From bike riding in your bathers to making the distance
15 posts • Page 1 of 1
Nobody can answer this question for you. There are way too many variables at play, not the least of which is how well trained YOU are. The biggest time savings will be made by training effectively.
It would depend a lot of you. Shorter/longer cranks might help, lighter wheels might help, but in the end even with the best equipment a poorly-trained athlete will still fall behind a well-trained athlete riding on old junk.
All the little changes are affecting different things - some are for weight, some are to improve power transfer and some are for aerodynamics.
The improvements from the items which improve power transfer will depend on how much power you currently miss out on by not having them.
The improvements from the items which improve aerodynamics will depend on how fast you currently ride.
The improvements from the items which lower weight will depend on how much your bike currently weighs and how much power you can produce (F=ma).
In order to answer the question you've asked, we need you to list your weight, your bike's weight, how much power you can produce, what your current coefficient of drag is, what your bike's coefficient of drag is, what sort of road you ride on, how fast you ride now and so on.
Alternatively, I can inform you that if you add all these improvements to your bike, you will get an extra 9.5742km/h out of your bike's top speed over the length of your 22.45km commute*.
* I might be guessing here.
In a TT a heavier bike usually wins over a... weenie? (Is that the correct term?). Obviously if you're starting and stopping then lighter is better, but if you're a diesel (like our very own TLL), then a heavier bike (not panniers and racks) could be better in maintaining momentum. Obviously aerodynamics plays a big part.
Mistress = Pinarello Opera, Ultegra SL
Mistress #2 = Drag Bluebird
Flat course, 20 - 40 kms, ride fixed wheel. Try on around 81 inches. You will know after the first one if that was too high or too low. I recently compared my times over a mixed hilly flat 42 ik course riding my carbon bike with Ultegra and gears and my regular Italian steel commuter fixed and there was less than a minute in it and I was not actually trying. It was just something I noted with interest.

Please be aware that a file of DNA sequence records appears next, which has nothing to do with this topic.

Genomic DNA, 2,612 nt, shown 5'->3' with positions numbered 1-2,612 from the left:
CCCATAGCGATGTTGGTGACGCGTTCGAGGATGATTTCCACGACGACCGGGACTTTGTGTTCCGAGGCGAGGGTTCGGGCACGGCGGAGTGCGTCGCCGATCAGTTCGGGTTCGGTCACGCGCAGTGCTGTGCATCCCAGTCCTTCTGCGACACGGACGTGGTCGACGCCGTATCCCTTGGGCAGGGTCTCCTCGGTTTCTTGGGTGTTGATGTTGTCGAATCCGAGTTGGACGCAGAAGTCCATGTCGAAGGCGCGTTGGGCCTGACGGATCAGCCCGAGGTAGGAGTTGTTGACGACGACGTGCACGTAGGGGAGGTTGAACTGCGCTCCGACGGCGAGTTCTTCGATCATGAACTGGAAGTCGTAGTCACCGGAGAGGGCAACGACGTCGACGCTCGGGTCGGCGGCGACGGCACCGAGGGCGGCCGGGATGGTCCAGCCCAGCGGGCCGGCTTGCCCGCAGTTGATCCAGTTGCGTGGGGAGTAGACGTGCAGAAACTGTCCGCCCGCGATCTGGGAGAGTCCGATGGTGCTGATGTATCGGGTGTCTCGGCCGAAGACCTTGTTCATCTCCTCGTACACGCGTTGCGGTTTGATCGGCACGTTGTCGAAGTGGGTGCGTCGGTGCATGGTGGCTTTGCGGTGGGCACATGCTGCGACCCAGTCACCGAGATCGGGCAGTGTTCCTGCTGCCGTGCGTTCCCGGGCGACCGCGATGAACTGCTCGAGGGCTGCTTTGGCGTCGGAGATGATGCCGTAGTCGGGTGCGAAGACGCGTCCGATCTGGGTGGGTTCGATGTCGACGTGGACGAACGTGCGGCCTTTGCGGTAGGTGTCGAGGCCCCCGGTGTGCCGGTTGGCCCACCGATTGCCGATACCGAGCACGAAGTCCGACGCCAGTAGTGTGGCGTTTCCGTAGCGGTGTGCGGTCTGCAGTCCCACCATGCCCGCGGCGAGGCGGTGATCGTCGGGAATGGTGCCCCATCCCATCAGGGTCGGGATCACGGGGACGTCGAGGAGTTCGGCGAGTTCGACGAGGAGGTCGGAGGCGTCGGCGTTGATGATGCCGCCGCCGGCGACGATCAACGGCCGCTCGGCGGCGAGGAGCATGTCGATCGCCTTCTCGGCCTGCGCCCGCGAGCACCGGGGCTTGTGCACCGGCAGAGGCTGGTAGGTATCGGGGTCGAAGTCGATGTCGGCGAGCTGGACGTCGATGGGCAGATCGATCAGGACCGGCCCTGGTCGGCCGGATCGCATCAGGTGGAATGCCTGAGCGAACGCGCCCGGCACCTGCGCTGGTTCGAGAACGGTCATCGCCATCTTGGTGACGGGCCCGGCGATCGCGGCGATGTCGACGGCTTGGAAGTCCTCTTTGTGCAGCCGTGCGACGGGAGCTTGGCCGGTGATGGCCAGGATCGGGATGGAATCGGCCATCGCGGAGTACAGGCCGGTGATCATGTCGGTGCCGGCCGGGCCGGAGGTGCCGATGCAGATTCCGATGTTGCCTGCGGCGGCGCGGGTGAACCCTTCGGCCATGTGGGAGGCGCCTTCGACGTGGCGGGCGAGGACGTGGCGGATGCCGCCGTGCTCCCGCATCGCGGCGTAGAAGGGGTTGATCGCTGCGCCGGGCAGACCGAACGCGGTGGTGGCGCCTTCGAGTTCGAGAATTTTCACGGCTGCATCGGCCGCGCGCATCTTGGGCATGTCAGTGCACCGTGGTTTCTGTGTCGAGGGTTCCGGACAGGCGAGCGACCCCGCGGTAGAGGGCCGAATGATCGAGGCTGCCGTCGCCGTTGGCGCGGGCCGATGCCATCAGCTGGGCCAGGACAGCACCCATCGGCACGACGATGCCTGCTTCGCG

Sources of improvement: priority order.
4. Ahh it just goes on and on.
Remember to put oil on the chain.
There are so many things. Position on the bike for pedalling effectiveness. Position on the bike for aerodynamic effectiveness. Do not start worrying about weight or aerodynamics until you have got to an average speed for the leg of 40 kph.
My 2d worth.
I'm no expert but from what I've read on the internet (it must be true if it's on the interweb! ) aero is most important. As in position on the bike. A cheap way of getting more aero is to buy clip-on aero bars something like this - http://www.probikekit.com/display.php?code=K6667 and a TT helmet something like this - http://www.torpedo7.com.au/products/LRH ... -TT-Helmet.
Pedals like these - http://www.torpedo7.com.au/products/SHP ... PD-R670%29 and compatible shoes something like this - http://www.torpedo7.com.au/products/NOS ... -Road-Shoe would help transfer the power more efficiently as well.
in like, track cycling, aerodynamics is more important than the bikes weight. as for your bicycle in real life though, in a TT, the guy who rides the best wins the race; take Dave Millar in the Tour of italy last year; he had a full aerosuit and helmet, barely legal custom time trialling bars and a time trial frame, but dennis menchov won with a "standard" bike and clothes.
however, a new set of wheels and aerobars will do the best for you. for most triathlon events, you can hire out TT wheelsets. they're harder riding, and have deep dishes.
anything more is superfluous; you usually dont win TT's by fractions of seconds.
What are these salesmen peddling?
There are three things important in a tri bike leg.
Aero, aero and aero
Seriously though, your position on the bike will make the biggest difference.
Next best bang for you buck is a aero helmet and then wheels.
Weight means nothing in most tri bike legs (flat or close to) and while tyres are important, the difference is miniscule compared to the difference an excellent position will make.
Aero or die!
2007 Orbea Aspin
2008 Cervelo P3C
Having clip on aerobars will give you the most bang for your buck. Theoretically if you are generating the same amount of power you should be faster than without aero bars, assuming all other factors are equal. If you are going at the same speed you will be using less power and energy (in theory again). You will also benefit on the run as you will be feeling fresher.
A wise man once said “The human spirit can overcome any obstacle.” That man had obviously never run a triathlon.
15 posts • Page 1 of 1
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